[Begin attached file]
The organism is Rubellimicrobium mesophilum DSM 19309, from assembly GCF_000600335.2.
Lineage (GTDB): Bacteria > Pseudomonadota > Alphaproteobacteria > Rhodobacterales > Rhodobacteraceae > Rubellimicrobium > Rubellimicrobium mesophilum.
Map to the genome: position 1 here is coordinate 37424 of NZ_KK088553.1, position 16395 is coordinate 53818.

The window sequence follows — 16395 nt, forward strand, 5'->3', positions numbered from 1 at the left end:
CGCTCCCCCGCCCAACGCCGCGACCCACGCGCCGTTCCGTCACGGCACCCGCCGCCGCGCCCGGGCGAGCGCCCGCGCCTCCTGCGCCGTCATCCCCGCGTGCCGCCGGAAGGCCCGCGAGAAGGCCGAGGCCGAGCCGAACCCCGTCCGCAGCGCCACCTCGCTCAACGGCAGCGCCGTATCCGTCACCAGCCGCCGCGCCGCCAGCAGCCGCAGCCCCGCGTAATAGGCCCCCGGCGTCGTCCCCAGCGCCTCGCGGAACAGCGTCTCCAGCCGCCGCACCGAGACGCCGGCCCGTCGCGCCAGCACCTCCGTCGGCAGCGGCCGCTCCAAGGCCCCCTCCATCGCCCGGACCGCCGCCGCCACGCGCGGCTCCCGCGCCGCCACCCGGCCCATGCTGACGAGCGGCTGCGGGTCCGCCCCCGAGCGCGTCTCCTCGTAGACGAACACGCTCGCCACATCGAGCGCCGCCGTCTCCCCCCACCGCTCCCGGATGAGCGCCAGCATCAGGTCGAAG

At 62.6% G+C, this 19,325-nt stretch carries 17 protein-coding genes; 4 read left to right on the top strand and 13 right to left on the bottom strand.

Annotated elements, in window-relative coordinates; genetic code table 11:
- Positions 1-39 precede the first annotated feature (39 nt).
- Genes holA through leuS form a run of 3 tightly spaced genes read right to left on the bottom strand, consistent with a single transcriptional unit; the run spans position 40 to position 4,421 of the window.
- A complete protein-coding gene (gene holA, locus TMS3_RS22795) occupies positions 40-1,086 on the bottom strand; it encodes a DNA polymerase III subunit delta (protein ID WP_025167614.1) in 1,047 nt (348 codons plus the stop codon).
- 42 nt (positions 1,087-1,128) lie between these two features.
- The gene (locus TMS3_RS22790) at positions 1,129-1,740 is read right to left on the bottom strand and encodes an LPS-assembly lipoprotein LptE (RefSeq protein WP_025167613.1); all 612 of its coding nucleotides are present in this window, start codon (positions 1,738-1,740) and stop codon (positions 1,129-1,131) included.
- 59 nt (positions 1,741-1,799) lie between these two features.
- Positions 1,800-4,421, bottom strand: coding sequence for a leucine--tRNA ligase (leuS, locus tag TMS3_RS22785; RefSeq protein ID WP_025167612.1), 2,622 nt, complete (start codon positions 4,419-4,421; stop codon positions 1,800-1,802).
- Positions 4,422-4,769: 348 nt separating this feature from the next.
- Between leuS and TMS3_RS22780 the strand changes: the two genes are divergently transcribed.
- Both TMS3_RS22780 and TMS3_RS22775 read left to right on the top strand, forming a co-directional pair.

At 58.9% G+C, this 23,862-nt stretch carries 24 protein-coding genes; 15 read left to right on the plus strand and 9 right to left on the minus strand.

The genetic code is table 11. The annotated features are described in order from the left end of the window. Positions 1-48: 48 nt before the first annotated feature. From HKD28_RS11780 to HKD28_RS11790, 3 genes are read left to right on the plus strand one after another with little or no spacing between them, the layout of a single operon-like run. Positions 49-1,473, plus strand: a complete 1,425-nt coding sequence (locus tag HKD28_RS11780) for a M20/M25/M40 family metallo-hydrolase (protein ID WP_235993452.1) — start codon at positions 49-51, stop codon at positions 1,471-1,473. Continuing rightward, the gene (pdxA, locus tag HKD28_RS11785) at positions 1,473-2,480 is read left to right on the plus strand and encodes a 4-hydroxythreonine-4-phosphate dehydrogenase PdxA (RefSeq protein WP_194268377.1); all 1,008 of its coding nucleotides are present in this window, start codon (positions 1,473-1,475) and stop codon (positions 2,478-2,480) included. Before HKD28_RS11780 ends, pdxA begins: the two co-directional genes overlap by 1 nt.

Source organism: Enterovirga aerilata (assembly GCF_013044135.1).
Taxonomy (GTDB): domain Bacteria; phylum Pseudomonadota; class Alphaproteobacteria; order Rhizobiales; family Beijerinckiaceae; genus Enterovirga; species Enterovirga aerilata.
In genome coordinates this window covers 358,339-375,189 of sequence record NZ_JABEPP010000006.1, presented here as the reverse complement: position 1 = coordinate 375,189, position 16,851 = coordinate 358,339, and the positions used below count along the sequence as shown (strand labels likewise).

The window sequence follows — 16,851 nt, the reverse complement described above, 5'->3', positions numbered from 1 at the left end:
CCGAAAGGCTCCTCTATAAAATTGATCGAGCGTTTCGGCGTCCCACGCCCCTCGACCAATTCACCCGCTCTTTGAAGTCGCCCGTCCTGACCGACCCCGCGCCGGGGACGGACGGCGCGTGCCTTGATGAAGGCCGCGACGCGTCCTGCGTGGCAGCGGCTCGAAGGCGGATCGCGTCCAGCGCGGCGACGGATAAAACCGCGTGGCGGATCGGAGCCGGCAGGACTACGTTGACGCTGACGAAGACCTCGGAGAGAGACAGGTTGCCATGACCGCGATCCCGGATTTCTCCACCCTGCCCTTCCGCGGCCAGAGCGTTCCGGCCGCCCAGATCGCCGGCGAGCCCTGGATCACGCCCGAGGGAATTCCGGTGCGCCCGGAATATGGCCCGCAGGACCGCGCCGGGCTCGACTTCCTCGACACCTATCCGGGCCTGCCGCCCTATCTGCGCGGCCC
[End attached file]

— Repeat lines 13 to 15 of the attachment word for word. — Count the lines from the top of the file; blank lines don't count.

- 59 nt (positions 1,741-1,799) lie between these two features.
- Positions 1,800-4,421, bottom strand: coding sequence for a leucine--tRNA ligase (leuS, locus tag TMS3_RS22785; RefSeq protein ID WP_025167612.1), 2,622 nt, complete (start codon positions 4,419-4,421; stop codon positions 1,800-1,802).
- Positions 4,422-4,769: 348 nt separating this feature from the next.